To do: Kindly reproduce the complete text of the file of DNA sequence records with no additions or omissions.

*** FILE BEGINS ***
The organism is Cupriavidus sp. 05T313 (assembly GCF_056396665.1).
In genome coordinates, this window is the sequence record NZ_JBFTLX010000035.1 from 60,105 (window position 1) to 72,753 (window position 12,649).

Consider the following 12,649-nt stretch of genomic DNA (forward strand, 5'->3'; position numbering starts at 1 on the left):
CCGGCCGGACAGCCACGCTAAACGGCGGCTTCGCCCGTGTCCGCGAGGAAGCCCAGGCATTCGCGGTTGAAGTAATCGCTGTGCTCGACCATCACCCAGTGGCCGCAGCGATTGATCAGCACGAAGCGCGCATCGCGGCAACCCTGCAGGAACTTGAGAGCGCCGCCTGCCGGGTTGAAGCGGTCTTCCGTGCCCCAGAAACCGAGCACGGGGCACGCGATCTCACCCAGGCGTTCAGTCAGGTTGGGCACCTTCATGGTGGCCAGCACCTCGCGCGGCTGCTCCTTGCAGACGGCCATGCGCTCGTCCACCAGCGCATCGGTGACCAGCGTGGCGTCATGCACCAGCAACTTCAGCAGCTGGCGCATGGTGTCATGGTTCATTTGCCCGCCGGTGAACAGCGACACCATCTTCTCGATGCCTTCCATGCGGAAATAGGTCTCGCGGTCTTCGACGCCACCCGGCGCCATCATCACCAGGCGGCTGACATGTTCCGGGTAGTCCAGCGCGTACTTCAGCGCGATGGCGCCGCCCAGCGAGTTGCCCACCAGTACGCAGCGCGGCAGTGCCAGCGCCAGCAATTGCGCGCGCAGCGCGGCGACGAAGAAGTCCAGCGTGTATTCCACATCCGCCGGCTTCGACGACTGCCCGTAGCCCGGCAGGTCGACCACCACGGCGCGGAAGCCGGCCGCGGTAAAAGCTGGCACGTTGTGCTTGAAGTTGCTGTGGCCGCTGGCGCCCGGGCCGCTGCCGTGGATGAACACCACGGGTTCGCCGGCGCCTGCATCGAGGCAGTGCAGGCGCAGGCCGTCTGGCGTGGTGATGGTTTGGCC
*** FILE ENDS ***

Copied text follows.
The organism is Cupriavidus sp. 05T313 (assembly GCF_056396665.1).
In genome coordinates, this window is the sequence record NZ_JBFTLX010000035.1 from 60,105 (window position 1) to 72,753 (window position 12,649).

Consider the following 12,649-nt stretch of genomic DNA (forward strand, 5'->3'; position numbering starts at 1 on the left):
CCGGCCGGACAGCCACGCTAAACGGCGGCTTCGCCCGTGTCCGCGAGGAAGCCCAGGCATTCGCGGTTGAAGTAATCGCTGTGCTCGACCATCACCCAGTGGCCGCAGCGATTGATCAGCACGAAGCGCGCATCGCGGCAACCCTGCAGGAACTTGAGAGCGCCGCCTGCCGGGTTGAAGCGGTCTTCCGTGCCCCAGAAACCGAGCACGGGGCACGCGATCTCACCCAGGCGTTCAGTCAGGTTGGGCACCTTCATGGTGGCCAGCACCTCGCGCGGCTGCTCCTTGCAGACGGCCATGCGCTCGTCCACCAGCGCATCGGTGACCAGCGTGGCGTCATGCACCAGCAACTTCAGCAGCTGGCGCATGGTGTCATGGTTCATTTGCCCGCCGGTGAACAGCGACACCATCTTCTCGATGCCTTCCATGCGGAAATAGGTCTCGCGGTCTTCGACGCCACCCGGCGCCATCATCACCAGGCGGCTGACATGTTCCGGGTAGTCCAGCGCGTACTTCAGCGCGATGGCGCCGCCCAGCGAGTTGCCCACCAGTACGCAGCGCGGCAGTGCCAGCGCCAGCAATTGCGCGCGCAGCGCGGCGACGAAGAAGTCCAGCGTGTATTCCACATCCGCCGGCTTCGACGACTGCCCGTAGCCCGGCAGGTCGACCACCACGGCGCGGAAGCCGGCCGCGGTAAAAGCTGGCACGTTGTGCTTGAAGTTGCTGTGGCCGCTGGCGCCCGGGCCGCTGCCGTGGATGAACACCACGGGTTCGCCGGCGCCTGCATCGAGGCAGTGCAGGCGCAGGCCGTCTGGCGTGGTGATGGTTTGGCC